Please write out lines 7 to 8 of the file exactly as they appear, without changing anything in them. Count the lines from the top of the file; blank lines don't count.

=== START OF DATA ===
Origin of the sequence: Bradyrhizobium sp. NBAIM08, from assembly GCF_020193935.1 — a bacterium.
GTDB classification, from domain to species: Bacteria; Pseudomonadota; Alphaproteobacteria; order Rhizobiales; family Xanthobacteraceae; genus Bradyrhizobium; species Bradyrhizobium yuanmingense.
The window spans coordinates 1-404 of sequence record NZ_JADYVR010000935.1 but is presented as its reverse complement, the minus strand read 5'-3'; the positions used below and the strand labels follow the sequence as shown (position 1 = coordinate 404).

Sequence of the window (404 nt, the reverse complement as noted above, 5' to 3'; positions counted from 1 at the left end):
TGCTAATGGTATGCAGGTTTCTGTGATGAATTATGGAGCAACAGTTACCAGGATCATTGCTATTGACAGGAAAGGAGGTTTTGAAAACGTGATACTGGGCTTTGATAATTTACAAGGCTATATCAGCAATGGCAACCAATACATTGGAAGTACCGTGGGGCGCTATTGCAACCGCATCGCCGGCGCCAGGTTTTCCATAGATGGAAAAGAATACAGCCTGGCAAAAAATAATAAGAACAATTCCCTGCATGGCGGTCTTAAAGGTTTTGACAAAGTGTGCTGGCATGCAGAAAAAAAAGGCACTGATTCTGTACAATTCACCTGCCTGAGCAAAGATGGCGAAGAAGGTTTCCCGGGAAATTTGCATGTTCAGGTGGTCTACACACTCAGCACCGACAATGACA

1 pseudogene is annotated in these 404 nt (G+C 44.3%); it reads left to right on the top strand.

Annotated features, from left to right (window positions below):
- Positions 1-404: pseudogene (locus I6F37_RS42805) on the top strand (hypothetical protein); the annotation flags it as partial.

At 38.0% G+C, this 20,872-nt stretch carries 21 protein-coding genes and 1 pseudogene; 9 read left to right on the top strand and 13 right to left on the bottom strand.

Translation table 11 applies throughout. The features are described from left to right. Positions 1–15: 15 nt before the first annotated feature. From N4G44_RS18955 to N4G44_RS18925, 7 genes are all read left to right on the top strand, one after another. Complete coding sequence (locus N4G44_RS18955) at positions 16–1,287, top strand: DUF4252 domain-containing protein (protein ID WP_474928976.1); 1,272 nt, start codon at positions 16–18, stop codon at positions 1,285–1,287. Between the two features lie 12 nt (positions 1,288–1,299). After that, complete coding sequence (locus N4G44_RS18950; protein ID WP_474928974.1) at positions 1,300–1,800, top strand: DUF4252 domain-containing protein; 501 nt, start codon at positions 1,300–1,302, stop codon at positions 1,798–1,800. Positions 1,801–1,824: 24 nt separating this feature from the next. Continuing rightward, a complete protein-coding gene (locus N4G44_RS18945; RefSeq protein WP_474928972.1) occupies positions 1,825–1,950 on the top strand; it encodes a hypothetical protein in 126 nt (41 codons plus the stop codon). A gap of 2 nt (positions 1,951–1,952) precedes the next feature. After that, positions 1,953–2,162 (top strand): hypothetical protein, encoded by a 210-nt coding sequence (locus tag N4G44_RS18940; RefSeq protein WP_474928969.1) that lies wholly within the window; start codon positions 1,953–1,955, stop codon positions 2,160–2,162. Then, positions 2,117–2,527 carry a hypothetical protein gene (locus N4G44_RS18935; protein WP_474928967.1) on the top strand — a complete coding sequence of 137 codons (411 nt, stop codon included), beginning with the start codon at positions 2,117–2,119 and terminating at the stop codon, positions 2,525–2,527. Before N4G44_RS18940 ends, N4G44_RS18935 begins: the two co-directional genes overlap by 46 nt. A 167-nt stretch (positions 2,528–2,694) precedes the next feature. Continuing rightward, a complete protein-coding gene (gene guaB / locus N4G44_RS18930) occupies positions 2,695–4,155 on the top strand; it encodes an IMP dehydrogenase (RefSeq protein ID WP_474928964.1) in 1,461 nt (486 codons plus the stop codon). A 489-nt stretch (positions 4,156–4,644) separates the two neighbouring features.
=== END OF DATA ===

Annotated features, from left to right (window positions below):
- Positions 1-404: pseudogene (locus I6F37_RS42805) on the top strand (hypothetical protein); the annotation flags it as partial.